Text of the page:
She suggests doing some research about what bike to get, otherwise you could be out of pocket for a lot of money. Lee-Anne says to remember that a good quality bike will last longer.

“The strength of the child is really important when learning, particularly if they’ve got low muscle tone. From my experience, when the bicycle is too heavy it makes it so much harder to learn to manipulate it.”

So having a bike relative to the child’s size and strength is key.”

Lee-Anne says some people with Down syndrome or their families might make the choice to have a tricycle or adapted bike, as this is one less worry for them.

The benefits of bike riding

  • Regular cycling contributes to good physical health – not only is it a good cardio work out, you also build muscle around the glutes, hamstrings, quads, and calves.
  • Having fun outside with others and being active has a positive effect on your mental health.
  • Committing to learning a skill improves your confidence when you get closer to your goals and are achieving new things.

Adapted bikes

When James from Kyabram grew out of his toddler bike and was unable to be supported by the standard training wheels on a larger bike, his mum Margie began to research bike modifications and adapted bikes. 

“A friend at the time lent us their modified bike. It was a standard bike with large training wheels on it, which helped stabilise the size of the bike,” Margie says.

“However, James still struggled to get his leg over the frame.”

So she began the process of getting quotes for bike adaptions, reports from James’ occupational therapist to outline his needs, and visiting Mobility Plus to determine specifications (including a wider seat for core stability and a steering wheel instead of t-bar) in order to complete the NDIS paperwork to apply for funding.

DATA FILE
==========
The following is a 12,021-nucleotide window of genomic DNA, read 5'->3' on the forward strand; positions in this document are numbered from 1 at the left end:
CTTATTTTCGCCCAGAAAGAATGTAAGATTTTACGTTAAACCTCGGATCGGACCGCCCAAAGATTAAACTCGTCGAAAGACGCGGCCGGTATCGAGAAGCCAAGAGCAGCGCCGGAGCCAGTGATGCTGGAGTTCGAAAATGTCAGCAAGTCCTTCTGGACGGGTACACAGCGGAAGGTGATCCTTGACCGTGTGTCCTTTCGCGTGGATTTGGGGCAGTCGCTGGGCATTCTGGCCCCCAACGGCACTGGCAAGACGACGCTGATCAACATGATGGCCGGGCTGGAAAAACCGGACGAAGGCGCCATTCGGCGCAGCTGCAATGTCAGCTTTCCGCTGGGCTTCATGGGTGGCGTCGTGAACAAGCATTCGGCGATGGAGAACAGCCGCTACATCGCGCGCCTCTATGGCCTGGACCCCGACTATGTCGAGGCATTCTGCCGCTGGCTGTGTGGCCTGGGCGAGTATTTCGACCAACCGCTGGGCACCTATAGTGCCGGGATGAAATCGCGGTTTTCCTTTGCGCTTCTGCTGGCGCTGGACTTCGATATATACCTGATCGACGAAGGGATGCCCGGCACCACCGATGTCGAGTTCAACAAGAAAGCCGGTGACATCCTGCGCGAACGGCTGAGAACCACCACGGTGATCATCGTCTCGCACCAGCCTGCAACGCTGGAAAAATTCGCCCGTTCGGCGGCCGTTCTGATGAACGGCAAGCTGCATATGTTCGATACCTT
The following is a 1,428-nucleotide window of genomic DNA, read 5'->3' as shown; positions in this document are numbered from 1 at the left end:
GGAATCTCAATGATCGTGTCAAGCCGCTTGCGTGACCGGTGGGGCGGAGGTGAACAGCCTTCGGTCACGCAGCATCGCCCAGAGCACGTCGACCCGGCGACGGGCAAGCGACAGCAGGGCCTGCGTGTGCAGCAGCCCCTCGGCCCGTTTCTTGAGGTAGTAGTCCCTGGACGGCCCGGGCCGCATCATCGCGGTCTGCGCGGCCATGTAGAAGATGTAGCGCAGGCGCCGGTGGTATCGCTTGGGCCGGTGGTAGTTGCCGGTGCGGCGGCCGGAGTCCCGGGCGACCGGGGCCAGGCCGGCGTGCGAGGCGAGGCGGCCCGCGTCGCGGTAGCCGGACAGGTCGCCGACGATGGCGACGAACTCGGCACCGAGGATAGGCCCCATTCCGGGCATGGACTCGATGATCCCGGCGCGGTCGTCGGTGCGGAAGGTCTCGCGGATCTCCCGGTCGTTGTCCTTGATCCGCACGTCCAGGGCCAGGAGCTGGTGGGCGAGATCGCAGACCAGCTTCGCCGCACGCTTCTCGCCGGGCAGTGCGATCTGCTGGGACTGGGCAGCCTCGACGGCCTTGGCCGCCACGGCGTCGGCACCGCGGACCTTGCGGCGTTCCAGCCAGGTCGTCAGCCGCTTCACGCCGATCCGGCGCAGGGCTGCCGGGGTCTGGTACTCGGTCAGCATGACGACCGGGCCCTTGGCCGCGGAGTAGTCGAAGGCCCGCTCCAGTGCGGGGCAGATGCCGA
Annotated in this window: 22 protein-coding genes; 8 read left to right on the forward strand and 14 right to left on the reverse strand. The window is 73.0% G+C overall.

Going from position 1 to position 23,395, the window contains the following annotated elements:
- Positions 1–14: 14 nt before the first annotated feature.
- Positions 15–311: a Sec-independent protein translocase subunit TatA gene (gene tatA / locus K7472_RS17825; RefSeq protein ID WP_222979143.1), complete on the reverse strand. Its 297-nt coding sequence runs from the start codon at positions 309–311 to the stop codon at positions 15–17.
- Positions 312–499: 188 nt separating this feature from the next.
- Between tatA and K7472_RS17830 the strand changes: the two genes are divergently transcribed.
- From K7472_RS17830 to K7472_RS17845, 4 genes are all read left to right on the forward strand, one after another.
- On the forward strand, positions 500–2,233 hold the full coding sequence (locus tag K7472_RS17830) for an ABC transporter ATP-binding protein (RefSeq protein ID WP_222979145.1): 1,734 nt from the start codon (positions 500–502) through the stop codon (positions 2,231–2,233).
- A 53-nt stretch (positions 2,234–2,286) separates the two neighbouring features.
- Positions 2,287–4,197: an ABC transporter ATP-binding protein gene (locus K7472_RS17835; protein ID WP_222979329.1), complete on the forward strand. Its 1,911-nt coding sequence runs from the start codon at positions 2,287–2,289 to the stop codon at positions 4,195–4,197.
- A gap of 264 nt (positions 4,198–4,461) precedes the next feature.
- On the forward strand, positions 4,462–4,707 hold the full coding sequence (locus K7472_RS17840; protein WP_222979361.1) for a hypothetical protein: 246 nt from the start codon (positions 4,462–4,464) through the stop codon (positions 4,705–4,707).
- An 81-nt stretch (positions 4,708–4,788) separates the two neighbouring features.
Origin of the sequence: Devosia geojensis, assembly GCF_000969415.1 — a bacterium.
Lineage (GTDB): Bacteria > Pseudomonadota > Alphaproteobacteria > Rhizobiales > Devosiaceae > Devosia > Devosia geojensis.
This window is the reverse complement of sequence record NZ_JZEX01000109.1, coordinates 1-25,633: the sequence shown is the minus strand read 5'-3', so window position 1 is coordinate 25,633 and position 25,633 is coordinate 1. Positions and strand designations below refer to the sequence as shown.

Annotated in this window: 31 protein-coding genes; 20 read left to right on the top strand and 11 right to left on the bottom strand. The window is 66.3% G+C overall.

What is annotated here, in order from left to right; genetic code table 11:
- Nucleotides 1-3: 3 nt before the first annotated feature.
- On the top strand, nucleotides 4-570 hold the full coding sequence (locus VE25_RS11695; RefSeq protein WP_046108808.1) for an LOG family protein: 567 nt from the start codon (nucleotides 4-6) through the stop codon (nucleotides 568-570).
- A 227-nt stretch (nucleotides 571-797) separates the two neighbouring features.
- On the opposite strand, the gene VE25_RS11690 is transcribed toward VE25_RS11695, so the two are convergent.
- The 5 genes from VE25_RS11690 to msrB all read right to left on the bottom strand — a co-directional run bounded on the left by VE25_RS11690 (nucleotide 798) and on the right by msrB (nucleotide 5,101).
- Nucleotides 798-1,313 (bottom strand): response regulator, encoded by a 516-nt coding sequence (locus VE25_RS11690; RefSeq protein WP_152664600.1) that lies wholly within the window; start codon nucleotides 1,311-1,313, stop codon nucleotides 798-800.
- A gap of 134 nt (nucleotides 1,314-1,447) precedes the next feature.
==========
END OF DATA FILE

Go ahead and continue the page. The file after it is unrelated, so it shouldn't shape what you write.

The entire process took two years, but now 14-year-old James has his adapted bike and loves it. He can get on it himself, he is learning how to brake, and the bike also has a steer and break control via a handle at the back so Margie can support him as he builds his confidence levels.

The biggest challenge James and Margie now face is finding somewhere safe, flat and suitable to practice.

Margie says that although an adapted bike is expensive and the process of applying for funding through the NDIS can be long and frustrating at times, she believes that “every child has a right to ride a bike.”

Advice to families

Rebecca says if parents are thinking of getting their kids into lessons, she would encourage it.

“They’ll often listen to a third person over their own parents. I think there are certain things where my daughter will respond better to a teacher in teaching mode,” she says. 

“We can supplement that teaching at home with  lessons in between. That helps the process because  kids can get frustrated.”

She says the most important thing to do is persevere.

“If they haven’t picked it up in a month or two, don’t give up. They will get there. It will just take a bit longer,” Rebecca says.

And above all she says, have fun with it.

“It can be easy to get frustrated, but it all comes back to having fun. If we show a bit of excitement, she does too and gets better as a result.”

“It’s one of those skills that when they get the sense of elation and freedom, it’s amazing.”

The top three tips for learners

1   Buy a bike that is light weight for the learner to ride – heavy bikes can be difficult to manoeuvre around.

2   Break everything down into smaller steps: balancing, gliding, stopping etc.

3   Practice as much as possible, and don’t give up when things get tough.